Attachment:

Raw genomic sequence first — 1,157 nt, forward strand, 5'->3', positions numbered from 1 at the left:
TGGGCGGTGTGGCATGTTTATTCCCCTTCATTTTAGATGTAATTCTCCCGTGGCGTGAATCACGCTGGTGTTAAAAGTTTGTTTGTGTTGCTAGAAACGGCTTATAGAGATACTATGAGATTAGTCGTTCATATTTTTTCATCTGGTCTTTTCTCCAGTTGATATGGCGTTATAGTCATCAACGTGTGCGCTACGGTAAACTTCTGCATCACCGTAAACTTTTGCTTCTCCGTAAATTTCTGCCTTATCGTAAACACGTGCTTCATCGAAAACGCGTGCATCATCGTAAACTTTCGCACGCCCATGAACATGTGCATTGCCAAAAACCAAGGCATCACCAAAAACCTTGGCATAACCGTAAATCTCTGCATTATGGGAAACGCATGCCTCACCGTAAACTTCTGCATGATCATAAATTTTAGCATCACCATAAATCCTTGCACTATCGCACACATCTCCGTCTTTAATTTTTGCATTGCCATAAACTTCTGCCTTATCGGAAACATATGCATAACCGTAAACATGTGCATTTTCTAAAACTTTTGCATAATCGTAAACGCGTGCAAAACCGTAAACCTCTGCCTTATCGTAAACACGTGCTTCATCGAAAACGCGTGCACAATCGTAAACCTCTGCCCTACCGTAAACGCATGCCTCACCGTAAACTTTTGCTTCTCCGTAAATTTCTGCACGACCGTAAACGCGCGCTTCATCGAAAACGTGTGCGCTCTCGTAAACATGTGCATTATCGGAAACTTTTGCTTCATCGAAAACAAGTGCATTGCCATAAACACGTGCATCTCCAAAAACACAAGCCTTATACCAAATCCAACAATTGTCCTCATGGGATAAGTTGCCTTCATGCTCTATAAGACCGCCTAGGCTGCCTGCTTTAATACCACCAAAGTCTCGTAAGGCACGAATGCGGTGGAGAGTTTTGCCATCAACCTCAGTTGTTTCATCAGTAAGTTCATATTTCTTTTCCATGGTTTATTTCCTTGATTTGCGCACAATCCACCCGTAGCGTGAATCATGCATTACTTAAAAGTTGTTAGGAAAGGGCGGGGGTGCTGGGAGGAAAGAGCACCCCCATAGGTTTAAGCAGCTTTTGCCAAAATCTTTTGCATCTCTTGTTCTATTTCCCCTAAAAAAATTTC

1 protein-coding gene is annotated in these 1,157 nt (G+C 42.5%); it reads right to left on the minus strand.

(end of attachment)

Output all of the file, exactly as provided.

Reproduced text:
Raw genomic sequence first — 1,157 nt, forward strand, 5'->3', positions numbered from 1 at the left:
TGGGCGGTGTGGCATGTTTATTCCCCTTCATTTTAGATGTAATTCTCCCGTGGCGTGAATCACGCTGGTGTTAAAAGTTTGTTTGTGTTGCTAGAAACGGCTTATAGAGATACTATGAGATTAGTCGTTCATATTTTTTCATCTGGTCTTTTCTCCAGTTGATATGGCGTTATAGTCATCAACGTGTGCGCTACGGTAAACTTCTGCATCACCGTAAACTTTTGCTTCTCCGTAAATTTCTGCCTTATCGTAAACACGTGCTTCATCGAAAACGCGTGCATCATCGTAAACTTTCGCACGCCCATGAACATGTGCATTGCCAAAAACCAAGGCATCACCAAAAACCTTGGCATAACCGTAAATCTCTGCATTATGGGAAACGCATGCCTCACCGTAAACTTCTGCATGATCATAAATTTTAGCATCACCATAAATCCTTGCACTATCGCACACATCTCCGTCTTTAATTTTTGCATTGCCATAAACTTCTGCCTTATCGGAAACATATGCATAACCGTAAACATGTGCATTTTCTAAAACTTTTGCATAATCGTAAACGCGTGCAAAACCGTAAACCTCTGCCTTATCGTAAACACGTGCTTCATCGAAAACGCGTGCACAATCGTAAACCTCTGCCCTACCGTAAACGCATGCCTCACCGTAAACTTTTGCTTCTCCGTAAATTTCTGCACGACCGTAAACGCGCGCTTCATCGAAAACGTGTGCGCTCTCGTAAACATGTGCATTATCGGAAACTTTTGCTTCATCGAAAACAAGTGCATTGCCATAAACACGTGCATCTCCAAAAACACAAGCCTTATACCAAATCCAACAATTGTCCTCATGGGATAAGTTGCCTTCATGCTCTATAAGACCGCCTAGGCTGCCTGCTTTAATACCACCAAAGTCTCGTAAGGCACGAATGCGGTGGAGAGTTTTGCCATCAACCTCAGTTGTTTCATCAGTAAGTTCATATTTCTTTTCCATGGTTTATTTCCTTGATTTGCGCACAATCCACCCGTAGCGTGAATCATGCATTACTTAAAAGTTGTTAGGAAAGGGCGGGGGTGCTGGGAGGAAAGAGCACCCCCATAGGTTTAAGCAGCTTTTGCCAAAATCTTTTGCATCTCTTGTTCTATTTCCCCTAAAAAAATTTC

1 protein-coding gene is annotated in these 1,157 nt (G+C 42.5%); it reads right to left on the minus strand.